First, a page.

Note – ‘Tubular!’ was a popular slang exclamation with ‘the kids’ in the 80s, borrowed from surfing culture of the 70s. Don’t worry if you’re scratching your head right now. It just means I’m so very, very old.

Update: A schematic of the Clipper Ship is available to download. Check out this post for more details.

Update 2: A schematic of the Tap is also available to download. Check out this post for more details.


Up, up and away… again

My third build on the new multi-player Minecraft server is another in the sky-bound vein. Having already built a hot-air balloon on the old server, I wanted to make something a little more grand. This time, I decided to try building an airship.

Minecraft Airship - TallI wanted to keep my few first builds together so the spot I picked for my airship is located behind the Clipper I’d constructed earlier, floating over the same ‘lake’ it is moored in. Building up means space isn’t really an issue but still, I didn’t want everything to look too cramped so the base of the build is off to the side, on a little outcrop.

The first thing I needed to do was build a staircase to reach the airship. It had to be tall but not excessively so – I wanted to keep my sanity while constructing the thing plus it was just the starter and I was itching to move onto the main course. Despite that, the staircase required a large amount of fences (and, of course wooden stairs) so half a forest had to be sacrificed in order to build it. Don’t worry, I replant. :)

Minecraft Airship - SignClimbing the stairs to the top takes an age so I added a ladder to the centre of the structure to speed things up. Purists can still walk to the top of the staircase going round and round and round if they so desire… and have screw or two loose.

The bottom of the staircase is quite simple with a plain stone base and a sign informing visitors that the airship tours have been suspended for the time being (there is a problem with the airship’s engines – turns out they’re made of wool).

Minecraft Airship - InsideOnce you reach the top of the staircase, and cross the gantry to the gondola itself, you’re presented with great views of the surrounding area and can relax on the oh-so-comfortable wooden-stairs-standing-in-for-seating that you see in so many ‘great’ Minecraft builds. What’s a few splinters in the backside between friends, eh?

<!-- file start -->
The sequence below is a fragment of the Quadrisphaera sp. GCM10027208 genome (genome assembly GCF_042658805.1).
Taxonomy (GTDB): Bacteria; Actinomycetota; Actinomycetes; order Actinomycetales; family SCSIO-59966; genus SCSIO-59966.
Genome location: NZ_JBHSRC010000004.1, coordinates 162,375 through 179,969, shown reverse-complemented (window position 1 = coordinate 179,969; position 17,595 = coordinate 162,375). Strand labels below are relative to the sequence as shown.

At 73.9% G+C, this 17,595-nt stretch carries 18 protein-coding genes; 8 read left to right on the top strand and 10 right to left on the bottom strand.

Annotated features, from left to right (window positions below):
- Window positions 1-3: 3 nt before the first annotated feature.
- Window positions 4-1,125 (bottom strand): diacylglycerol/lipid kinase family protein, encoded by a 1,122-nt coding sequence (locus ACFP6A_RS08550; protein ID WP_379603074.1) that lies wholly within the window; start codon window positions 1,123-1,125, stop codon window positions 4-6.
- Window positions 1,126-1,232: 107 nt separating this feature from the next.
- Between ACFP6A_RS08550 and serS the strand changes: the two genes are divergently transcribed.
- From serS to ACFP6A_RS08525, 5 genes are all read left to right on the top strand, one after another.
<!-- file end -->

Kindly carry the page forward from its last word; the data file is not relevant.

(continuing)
Don’t worry about the roof of the gondola being made entirely of stone slabs. The two woollen balloons it’s attached to manage to somehow keep all that weight afloat.

Minecraft Airship - GapThe gondola has two exits – one that leads back to the gantry, the staircase and ground level and one that… doesn’t. Be sure to leave the gondola via the correct door. In case you’re unsure, the wrong door has a helpful sign to warn you that the first step is a doozy. Luckily, what with the airship being temporarily moored over a lake for these repairs, even if you do make a mistake, your landing will not be fatal. It will however be rather damp.

Hmm, maybe someone should lock that door.

Minecraft AirshipAt the back of the gondola are a pair of ladders that lead to the roof and allow access to the balloons themselves. As with all large structures, you save a hell of a lot of wool by making the things hollow and so a pair of doors lead to the their interiors. I haven’t built anything in there but they’re both pretty roomy and would make for great little bases of operations (or just a really excessive amount of storage).

I enjoy building structures in Minecraft that defy gravity in some way or other. With the build height limit of the game being increased by another 128 blocks recently, there’s an awful lot of real-estate to claim up there so it’s daft not to take advantage. I won’t be building any pointless 180-ish block tall towers any time soon but these minor outings into the sky make me happy.

Update: A schematic of the Airship is available to download. Check out this post for more details.